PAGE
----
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Blog 16: A Pneumonia Patient

Posted by LeslieDavidSimon in The LLS Blog, 03 March 2015 · 81 views

By Leslie David Simon

This continuing first-hand account of Leslie David Simon's experience as a lymphoma patient will run throughout the next few months. Please check here frequently for new installments.

After two hours a nurse returned. She apologized for the wait and said the hospital was quite full. But finally, they had found a room for me on the hematology floor.

The room was a large private one for people with hematological disorders, including lymphomas, leukemias, multiple myeloma, and the myeloproliferative diseases, such as polycythemia and others.

Ruth and I waited in the room only a few minutes, when the nurse on duty, whose name was Dawn, came in and introduced herself. Like Anna in the Infusion Center, Dawn was a complete professional and an engaging personality as well. She explained to me the names of the different nurses who would be on duty that evening, along with her, and went over the routine in the hospital. As a pneumonia patient, I would have my vital signs checked every so often and I would also be hooked up to an IV, so that antibiotics could be delivered.

A doctor would be in to see me in the next hour or so to examine me, and sometime the next morning, one of Dr. Cheson’s colleagues from the Lombardi Center would be in to see me since he was away on vacation. With that, Dawn hooked me up to the IV and began a saline drip. This would keep me hydrated and also provide the means to administer antibiotics and other drugs, if necessary. It was getting very late and we decided that Ruth should return home. I was sad to see her go, but encouraged her to leave for the night.

In a few minutes, a young hospitalization doctor, a resident came in, and examined me, paying close attention to my chest sounds. Since I would need my normal medications during my hospital stay, she wanted to make a list of them. I had the list that I normally kept in my wallet with me and read them off to her. She also wanted dosages which I would not have remembered without the medical history card I always carried in my wallet.

At this point, Dawn returned to ask if I was OK and advised me to get some sleep. As anyone who has ever spent a night in a hospital knows, this is easier said than done. Between the normal hospital sounds of nurses, orderlies, patients and doctors speaking and moving around in the hallways, and the nurses waking you up to take vital signs and change drip bags, sleep is not easily come by. My Kindle kept me company though, and after reading another chapter of The Submission, I fell asleep for a time.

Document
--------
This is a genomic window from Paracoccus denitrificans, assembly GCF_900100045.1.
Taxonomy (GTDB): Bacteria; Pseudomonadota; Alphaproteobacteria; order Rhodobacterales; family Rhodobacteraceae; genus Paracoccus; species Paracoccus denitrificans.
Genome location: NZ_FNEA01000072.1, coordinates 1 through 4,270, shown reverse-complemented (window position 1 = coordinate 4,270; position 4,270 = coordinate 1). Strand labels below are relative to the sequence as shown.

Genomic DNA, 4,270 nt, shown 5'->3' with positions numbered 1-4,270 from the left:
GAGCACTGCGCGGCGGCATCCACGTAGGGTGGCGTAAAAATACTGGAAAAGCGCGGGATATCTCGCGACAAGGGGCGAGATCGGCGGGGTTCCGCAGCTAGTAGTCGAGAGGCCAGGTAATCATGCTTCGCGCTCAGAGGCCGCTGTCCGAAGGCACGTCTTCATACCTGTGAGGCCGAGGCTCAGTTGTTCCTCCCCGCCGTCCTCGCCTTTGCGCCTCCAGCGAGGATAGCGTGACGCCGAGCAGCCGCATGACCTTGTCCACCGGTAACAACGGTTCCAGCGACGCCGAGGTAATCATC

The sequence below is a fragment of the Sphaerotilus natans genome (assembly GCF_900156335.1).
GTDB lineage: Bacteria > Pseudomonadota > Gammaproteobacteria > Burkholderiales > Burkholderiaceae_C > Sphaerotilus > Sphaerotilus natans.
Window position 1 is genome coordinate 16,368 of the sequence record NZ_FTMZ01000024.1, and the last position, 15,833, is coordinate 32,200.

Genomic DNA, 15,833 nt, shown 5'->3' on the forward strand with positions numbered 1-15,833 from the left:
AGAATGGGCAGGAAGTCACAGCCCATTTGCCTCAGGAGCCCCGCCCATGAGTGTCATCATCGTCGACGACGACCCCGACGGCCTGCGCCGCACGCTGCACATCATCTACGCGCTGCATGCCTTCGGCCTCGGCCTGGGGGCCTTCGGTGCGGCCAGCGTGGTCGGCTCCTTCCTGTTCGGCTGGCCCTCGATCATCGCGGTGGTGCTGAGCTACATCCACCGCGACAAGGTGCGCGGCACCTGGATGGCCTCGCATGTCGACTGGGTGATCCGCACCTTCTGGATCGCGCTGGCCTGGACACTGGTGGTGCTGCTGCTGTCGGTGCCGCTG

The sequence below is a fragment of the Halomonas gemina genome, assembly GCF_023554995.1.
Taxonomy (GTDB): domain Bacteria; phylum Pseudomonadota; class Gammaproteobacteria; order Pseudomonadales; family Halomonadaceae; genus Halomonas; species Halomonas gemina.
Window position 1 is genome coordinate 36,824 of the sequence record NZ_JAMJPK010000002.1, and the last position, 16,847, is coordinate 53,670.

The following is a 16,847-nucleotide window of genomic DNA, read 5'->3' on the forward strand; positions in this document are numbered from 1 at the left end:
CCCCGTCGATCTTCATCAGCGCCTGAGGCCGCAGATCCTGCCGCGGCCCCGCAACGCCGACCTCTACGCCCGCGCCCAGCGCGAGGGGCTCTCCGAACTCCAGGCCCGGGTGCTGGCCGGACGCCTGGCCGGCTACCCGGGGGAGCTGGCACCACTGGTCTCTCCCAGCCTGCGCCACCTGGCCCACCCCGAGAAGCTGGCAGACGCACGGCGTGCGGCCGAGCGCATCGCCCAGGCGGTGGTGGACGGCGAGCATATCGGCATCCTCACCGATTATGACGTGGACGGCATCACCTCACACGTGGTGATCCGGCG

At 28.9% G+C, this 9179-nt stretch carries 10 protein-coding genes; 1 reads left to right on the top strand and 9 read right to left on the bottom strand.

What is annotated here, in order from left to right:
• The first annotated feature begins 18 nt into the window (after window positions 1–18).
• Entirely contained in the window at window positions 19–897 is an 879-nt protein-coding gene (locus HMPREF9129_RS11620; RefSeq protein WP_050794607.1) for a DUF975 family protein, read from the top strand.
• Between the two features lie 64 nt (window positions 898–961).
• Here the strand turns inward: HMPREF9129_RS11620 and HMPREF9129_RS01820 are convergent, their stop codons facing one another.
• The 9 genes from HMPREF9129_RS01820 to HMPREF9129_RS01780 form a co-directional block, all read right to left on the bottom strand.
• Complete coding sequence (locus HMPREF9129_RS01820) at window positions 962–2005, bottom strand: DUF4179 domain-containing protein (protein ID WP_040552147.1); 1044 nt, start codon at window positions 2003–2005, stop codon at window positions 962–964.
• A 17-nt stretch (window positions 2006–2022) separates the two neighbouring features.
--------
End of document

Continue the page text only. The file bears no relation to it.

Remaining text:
Early the next morning, Dr. Cheson’s colleague, Dr. Catherine Broome, doing her rounds, came in with a group of resident and fellows. Dr. Broome is assistant professor, division of hematology/oncology in the Lombardi Center. With her was the young Japanese hematology fellow with whom I had spoken on the telephone the day before.

Dr. Broome confirmed that I had pneumonia but that fortunately it was caught early before the infection had spread. The treatment for me was the antibiotics I was receiving and rest. The reason I was hospitalized was both to receive the antibiotics that had to be delivered intravenously and also to carefully monitor me to make sure things didn’t get worse. I also asked Dr. Broome if there was a way to prevent his from happening again after another chemotherapy round. She said that there were medications that could increase the number of my white cells and improve my immune system during chemotherapy. She said that I would discuss that with Dr Cheson at our next clinic meeting.

As it turned out, I would remain in the hospital for three nights and be released to go home on June 26. By this time, my cough was gone and I was feeling better, but tired. But as I was to learn, the cough, which had been very stressful, had apparently done some other serious damage. Over the next few weeks, the small bulge I had noticed in my abdomen had gotten larger, causing me new discomfort.

So four days after I had entered the hospital, I left the hospital and returned home. It was a great relief to me.

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Simon is a retired senior executive at IBM in Washington DC, New York and Paris, where he oversaw government affairs and communications. He also served as a scholar at the Woodrow Wilson International Center for Scholars in Washington DC and wrote two books about the Internet, public policy and democracy.

Read Leslie David Simon's full blog, as chapters are posted, by clicking here.

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